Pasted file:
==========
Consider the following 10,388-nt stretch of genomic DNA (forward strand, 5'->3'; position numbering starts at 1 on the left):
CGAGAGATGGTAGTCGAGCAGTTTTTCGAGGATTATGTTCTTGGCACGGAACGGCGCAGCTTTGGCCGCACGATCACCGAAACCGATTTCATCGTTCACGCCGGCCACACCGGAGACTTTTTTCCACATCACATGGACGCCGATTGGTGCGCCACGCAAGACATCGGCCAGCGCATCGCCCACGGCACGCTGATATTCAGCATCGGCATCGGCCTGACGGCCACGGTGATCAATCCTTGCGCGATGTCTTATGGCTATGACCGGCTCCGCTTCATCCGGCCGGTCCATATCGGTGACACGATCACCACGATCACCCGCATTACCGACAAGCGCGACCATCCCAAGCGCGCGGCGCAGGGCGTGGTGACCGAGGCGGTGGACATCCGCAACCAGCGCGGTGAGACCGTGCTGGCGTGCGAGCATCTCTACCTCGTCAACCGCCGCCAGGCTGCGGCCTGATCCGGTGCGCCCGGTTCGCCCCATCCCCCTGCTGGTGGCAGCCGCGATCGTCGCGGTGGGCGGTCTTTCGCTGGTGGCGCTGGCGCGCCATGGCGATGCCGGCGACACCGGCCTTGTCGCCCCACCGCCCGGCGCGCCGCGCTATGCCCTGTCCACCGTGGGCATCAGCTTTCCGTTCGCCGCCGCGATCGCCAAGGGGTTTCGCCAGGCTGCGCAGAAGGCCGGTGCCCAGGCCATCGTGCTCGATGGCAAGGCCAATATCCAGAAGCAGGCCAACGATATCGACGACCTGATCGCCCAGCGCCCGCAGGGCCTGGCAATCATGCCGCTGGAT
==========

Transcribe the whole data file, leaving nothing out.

Consider the following 10,388-nt stretch of genomic DNA (forward strand, 5'->3'; position numbering starts at 1 on the left):
CGAGAGATGGTAGTCGAGCAGTTTTTCGAGGATTATGTTCTTGGCACGGAACGGCGCAGCTTTGGCCGCACGATCACCGAAACCGATTTCATCGTTCACGCCGGCCACACCGGAGACTTTTTTCCACATCACATGGACGCCGATTGGTGCGCCACGCAAGACATCGGCCAGCGCATCGCCCACGGCACGCTGATATTCAGCATCGGCATCGGCCTGACGGCCACGGTGATCAATCCTTGCGCGATGTCTTATGGCTATGACCGGCTCCGCTTCATCCGGCCGGTCCATATCGGTGACACGATCACCACGATCACCCGCATTACCGACAAGCGCGACCATCCCAAGCGCGCGGCGCAGGGCGTGGTGACCGAGGCGGTGGACATCCGCAACCAGCGCGGTGAGACCGTGCTGGCGTGCGAGCATCTCTACCTCGTCAACCGCCGCCAGGCTGCGGCCTGATCCGGTGCGCCCGGTTCGCCCCATCCCCCTGCTGGTGGCAGCCGCGATCGTCGCGGTGGGCGGTCTTTCGCTGGTGGCGCTGGCGCGCCATGGCGATGCCGGCGACACCGGCCTTGTCGCCCCACCGCCCGGCGCGCCGCGCTATGCCCTGTCCACCGTGGGCATCAGCTTTCCGTTCGCCGCCGCGATCGCCAAGGGGTTTCGCCAGGCTGCGCAGAAGGCCGGTGCCCAGGCCATCGTGCTCGATGGCAAGGCCAATATCCAGAAGCAGGCCAACGATATCGACGACCTGATCGCCCAGCGCCCGCAGGGCCTGGCAATCATGCCGCTGGAT